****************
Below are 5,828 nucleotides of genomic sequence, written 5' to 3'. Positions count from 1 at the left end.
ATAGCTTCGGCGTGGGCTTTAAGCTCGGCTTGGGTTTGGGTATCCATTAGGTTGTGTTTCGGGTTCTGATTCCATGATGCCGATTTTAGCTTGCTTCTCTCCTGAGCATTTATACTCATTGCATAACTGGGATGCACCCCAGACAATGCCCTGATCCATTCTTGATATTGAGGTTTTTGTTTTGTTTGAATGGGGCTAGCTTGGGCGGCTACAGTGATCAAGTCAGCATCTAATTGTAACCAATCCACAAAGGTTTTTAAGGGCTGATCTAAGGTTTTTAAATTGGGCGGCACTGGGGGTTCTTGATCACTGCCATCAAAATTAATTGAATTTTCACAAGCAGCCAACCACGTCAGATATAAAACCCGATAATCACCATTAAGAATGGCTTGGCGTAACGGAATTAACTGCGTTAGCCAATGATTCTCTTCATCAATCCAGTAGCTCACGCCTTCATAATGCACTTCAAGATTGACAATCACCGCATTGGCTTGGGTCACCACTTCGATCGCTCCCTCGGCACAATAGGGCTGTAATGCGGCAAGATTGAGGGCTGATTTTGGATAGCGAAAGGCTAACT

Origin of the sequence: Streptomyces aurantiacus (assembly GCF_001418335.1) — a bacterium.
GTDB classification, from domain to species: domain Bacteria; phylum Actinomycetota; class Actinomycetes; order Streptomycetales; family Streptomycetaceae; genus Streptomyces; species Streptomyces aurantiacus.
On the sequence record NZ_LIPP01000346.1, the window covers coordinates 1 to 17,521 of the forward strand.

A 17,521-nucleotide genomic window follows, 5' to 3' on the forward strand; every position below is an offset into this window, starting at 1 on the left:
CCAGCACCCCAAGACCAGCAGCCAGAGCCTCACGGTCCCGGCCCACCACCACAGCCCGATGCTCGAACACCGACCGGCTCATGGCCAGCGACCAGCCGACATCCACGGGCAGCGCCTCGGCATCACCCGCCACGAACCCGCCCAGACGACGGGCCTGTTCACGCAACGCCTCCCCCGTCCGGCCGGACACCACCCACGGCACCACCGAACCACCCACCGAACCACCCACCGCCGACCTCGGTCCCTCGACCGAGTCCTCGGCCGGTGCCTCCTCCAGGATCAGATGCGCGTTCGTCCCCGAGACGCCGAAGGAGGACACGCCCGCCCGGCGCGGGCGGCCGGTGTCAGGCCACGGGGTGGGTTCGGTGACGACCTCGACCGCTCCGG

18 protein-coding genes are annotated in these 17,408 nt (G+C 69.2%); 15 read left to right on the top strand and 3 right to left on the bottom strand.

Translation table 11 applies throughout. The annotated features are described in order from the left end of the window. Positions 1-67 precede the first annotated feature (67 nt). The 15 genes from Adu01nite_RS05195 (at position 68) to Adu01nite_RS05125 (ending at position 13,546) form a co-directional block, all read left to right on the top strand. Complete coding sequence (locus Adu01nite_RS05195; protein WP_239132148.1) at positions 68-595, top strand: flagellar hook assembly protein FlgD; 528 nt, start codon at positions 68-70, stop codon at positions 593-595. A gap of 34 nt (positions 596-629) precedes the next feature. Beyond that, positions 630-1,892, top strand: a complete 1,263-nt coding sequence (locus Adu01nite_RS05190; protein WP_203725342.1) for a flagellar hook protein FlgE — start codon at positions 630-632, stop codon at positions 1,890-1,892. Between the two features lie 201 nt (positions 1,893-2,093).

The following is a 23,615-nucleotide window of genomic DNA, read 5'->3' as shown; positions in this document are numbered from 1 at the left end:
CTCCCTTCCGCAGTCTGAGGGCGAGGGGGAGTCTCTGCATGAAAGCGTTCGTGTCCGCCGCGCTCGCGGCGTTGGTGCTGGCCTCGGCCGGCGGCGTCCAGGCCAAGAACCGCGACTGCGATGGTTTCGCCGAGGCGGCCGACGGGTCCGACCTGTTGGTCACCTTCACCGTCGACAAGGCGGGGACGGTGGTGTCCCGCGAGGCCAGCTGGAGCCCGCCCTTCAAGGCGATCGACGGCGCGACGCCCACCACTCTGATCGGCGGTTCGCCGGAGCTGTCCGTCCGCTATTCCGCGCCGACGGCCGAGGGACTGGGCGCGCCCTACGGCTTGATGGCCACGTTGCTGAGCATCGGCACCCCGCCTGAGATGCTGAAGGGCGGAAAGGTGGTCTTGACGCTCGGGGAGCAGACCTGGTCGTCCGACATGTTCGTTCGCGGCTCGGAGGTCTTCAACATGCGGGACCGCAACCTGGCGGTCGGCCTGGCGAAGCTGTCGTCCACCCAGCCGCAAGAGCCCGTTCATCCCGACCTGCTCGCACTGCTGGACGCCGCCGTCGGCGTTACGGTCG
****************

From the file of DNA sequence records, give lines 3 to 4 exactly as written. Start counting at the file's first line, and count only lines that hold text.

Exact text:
Origin of the sequence: Streptomyces aurantiacus (assembly GCF_001418335.1) — a bacterium.
GTDB classification, from domain to species: domain Bacteria; phylum Actinomycetota; class Actinomycetes; order Streptomycetales; family Streptomycetaceae; genus Streptomyces; species Streptomyces aurantiacus.